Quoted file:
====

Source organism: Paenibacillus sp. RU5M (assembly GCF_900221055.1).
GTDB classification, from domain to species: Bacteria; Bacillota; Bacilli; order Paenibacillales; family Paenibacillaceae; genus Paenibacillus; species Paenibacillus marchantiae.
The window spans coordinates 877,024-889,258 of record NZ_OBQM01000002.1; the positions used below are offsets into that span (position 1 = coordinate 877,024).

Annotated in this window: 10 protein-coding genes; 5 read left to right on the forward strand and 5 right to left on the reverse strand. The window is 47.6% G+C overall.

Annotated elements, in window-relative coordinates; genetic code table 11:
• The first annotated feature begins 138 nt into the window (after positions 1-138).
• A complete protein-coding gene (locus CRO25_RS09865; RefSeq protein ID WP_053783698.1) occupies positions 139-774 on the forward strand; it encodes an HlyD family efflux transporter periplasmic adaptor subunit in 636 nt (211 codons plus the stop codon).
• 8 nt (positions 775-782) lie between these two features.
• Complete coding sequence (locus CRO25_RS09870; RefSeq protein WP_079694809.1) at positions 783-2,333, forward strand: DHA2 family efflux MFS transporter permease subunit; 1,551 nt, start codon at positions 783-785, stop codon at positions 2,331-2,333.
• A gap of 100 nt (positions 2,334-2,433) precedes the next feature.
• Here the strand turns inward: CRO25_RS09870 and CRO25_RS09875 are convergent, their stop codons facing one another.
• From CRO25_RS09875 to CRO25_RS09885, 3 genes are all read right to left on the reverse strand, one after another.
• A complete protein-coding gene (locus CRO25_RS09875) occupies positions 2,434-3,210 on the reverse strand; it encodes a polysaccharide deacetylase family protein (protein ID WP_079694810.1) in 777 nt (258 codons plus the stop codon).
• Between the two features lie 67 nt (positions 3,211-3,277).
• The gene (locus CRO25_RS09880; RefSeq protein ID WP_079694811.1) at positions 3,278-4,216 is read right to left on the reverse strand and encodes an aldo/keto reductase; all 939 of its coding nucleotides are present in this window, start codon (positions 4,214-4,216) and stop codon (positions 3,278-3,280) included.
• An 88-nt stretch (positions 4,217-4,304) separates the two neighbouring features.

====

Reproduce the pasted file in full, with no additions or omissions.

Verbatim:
Source organism: Paenibacillus sp. RU5M (assembly GCF_900221055.1).
GTDB classification, from domain to species: Bacteria; Bacillota; Bacilli; order Paenibacillales; family Paenibacillaceae; genus Paenibacillus; species Paenibacillus marchantiae.
The window spans coordinates 877,024-889,258 of record NZ_OBQM01000002.1; the positions used below are offsets into that span (position 1 = coordinate 877,024).

Annotated in this window: 10 protein-coding genes; 5 read left to right on the forward strand and 5 right to left on the reverse strand. The window is 47.6% G+C overall.

Annotated elements, in window-relative coordinates; genetic code table 11:
• The first annotated feature begins 138 nt into the window (after positions 1-138).
• A complete protein-coding gene (locus CRO25_RS09865; RefSeq protein ID WP_053783698.1) occupies positions 139-774 on the forward strand; it encodes an HlyD family efflux transporter periplasmic adaptor subunit in 636 nt (211 codons plus the stop codon).
• 8 nt (positions 775-782) lie between these two features.
• Complete coding sequence (locus CRO25_RS09870; RefSeq protein WP_079694809.1) at positions 783-2,333, forward strand: DHA2 family efflux MFS transporter permease subunit; 1,551 nt, start codon at positions 783-785, stop codon at positions 2,331-2,333.
• A gap of 100 nt (positions 2,334-2,433) precedes the next feature.
• Here the strand turns inward: CRO25_RS09870 and CRO25_RS09875 are convergent, their stop codons facing one another.
• From CRO25_RS09875 to CRO25_RS09885, 3 genes are all read right to left on the reverse strand, one after another.
• A complete protein-coding gene (locus CRO25_RS09875) occupies positions 2,434-3,210 on the reverse strand; it encodes a polysaccharide deacetylase family protein (protein ID WP_079694810.1) in 777 nt (258 codons plus the stop codon).
• Between the two features lie 67 nt (positions 3,211-3,277).
• The gene (locus CRO25_RS09880; RefSeq protein ID WP_079694811.1) at positions 3,278-4,216 is read right to left on the reverse strand and encodes an aldo/keto reductase; all 939 of its coding nucleotides are present in this window, start codon (positions 4,214-4,216) and stop codon (positions 3,278-3,280) included.
• An 88-nt stretch (positions 4,217-4,304) separates the two neighbouring features.